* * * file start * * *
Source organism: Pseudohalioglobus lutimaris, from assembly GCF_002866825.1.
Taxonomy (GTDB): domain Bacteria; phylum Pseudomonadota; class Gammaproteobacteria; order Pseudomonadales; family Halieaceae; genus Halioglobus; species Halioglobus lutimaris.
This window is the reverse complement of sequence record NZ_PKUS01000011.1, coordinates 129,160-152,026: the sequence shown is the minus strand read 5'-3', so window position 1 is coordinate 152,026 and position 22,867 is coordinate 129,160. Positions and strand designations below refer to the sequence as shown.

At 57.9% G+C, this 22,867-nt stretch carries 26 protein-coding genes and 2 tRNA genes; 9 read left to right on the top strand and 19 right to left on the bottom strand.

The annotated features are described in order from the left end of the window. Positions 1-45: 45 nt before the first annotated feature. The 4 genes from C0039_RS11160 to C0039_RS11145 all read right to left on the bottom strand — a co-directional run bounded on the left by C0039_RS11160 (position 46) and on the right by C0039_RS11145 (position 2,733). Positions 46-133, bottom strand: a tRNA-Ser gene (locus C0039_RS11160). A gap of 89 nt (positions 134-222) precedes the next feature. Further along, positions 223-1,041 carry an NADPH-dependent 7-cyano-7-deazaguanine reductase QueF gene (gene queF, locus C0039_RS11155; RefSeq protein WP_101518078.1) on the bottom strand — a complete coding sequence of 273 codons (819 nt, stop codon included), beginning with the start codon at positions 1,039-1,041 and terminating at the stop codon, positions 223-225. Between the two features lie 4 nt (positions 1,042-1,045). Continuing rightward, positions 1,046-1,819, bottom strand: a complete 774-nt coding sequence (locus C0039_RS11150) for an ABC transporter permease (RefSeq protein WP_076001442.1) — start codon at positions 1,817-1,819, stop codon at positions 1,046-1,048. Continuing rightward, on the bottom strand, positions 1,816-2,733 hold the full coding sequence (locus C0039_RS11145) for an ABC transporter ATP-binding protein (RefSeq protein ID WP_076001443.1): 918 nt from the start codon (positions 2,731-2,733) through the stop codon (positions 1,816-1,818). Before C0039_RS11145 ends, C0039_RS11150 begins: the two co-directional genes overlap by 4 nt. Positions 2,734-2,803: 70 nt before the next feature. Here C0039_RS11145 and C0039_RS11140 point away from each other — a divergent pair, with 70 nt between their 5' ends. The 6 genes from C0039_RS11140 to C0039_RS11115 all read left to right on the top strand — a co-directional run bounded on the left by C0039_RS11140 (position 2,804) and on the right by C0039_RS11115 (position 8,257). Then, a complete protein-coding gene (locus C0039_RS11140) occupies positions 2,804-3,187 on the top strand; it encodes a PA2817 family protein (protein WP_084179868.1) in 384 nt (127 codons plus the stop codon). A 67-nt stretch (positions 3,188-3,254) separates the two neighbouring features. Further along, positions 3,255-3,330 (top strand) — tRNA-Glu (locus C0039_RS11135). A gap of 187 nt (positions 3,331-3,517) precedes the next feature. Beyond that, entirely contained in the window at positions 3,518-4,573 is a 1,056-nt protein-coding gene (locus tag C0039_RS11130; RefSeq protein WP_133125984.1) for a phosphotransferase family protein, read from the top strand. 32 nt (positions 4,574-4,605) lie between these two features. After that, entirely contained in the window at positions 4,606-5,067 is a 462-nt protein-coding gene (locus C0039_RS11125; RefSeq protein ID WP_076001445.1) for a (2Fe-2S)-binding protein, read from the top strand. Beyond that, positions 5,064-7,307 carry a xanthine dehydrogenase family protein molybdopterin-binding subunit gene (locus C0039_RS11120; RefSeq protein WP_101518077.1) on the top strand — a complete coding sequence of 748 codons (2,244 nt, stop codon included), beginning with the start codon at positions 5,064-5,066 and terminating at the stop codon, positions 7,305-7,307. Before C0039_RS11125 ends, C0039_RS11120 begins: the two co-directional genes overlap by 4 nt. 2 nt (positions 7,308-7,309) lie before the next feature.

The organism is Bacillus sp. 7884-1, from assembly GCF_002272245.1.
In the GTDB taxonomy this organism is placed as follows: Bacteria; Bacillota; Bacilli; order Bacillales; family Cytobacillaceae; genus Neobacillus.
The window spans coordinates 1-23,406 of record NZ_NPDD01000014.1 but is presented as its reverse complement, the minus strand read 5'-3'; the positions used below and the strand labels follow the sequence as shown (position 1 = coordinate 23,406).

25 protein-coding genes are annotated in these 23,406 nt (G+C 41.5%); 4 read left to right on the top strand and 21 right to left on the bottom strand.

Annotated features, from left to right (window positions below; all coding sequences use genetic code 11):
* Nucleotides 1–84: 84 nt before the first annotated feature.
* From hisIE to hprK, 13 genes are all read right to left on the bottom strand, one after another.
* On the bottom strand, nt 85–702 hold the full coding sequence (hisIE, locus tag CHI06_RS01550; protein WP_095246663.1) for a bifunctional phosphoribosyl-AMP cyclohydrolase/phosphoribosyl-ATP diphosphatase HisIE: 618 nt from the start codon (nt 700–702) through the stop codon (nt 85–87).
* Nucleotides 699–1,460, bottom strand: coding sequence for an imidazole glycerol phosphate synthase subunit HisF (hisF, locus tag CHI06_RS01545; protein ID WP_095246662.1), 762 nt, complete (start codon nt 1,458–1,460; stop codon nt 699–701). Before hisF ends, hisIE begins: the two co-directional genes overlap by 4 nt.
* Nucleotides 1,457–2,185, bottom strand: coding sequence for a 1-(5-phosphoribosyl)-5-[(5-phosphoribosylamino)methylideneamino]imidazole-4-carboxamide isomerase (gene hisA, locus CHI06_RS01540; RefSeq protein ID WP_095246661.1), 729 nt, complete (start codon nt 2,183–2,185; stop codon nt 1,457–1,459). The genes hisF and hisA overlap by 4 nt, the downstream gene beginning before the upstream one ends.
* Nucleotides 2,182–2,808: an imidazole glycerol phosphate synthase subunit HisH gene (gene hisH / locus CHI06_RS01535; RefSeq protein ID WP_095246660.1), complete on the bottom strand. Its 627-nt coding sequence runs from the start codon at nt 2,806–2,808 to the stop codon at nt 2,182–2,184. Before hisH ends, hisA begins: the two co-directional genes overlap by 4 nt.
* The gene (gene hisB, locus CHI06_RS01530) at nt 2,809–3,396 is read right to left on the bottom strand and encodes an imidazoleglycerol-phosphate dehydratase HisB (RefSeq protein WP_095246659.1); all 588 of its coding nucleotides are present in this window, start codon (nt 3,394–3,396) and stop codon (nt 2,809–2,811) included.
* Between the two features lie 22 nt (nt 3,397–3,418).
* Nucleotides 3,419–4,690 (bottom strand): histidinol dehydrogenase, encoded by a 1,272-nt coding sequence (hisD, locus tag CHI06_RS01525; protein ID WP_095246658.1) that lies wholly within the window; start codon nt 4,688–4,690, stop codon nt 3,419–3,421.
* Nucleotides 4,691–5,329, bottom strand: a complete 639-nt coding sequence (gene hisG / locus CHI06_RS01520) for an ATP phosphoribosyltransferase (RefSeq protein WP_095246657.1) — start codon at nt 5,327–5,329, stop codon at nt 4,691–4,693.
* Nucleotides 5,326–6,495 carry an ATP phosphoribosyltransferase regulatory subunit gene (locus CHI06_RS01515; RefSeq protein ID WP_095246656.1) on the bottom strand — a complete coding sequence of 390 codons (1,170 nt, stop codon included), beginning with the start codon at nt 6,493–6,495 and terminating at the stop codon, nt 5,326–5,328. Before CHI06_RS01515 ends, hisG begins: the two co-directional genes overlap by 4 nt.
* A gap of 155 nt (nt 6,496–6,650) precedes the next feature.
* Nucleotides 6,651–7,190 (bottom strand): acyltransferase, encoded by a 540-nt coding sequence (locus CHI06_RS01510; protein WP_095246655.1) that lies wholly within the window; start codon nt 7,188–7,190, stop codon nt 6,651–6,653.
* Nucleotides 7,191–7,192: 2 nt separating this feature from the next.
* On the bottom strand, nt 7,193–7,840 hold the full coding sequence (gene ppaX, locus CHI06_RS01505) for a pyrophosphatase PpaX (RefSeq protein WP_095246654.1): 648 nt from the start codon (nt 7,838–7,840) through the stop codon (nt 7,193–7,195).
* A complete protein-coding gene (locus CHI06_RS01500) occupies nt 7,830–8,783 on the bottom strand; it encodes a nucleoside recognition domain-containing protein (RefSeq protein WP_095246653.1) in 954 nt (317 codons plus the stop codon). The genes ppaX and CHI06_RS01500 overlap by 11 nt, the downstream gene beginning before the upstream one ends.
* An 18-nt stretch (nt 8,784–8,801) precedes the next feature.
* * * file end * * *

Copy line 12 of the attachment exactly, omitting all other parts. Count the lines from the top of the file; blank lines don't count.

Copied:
* From hisIE to hprK, 13 genes are all read right to left on the bottom strand, one after another.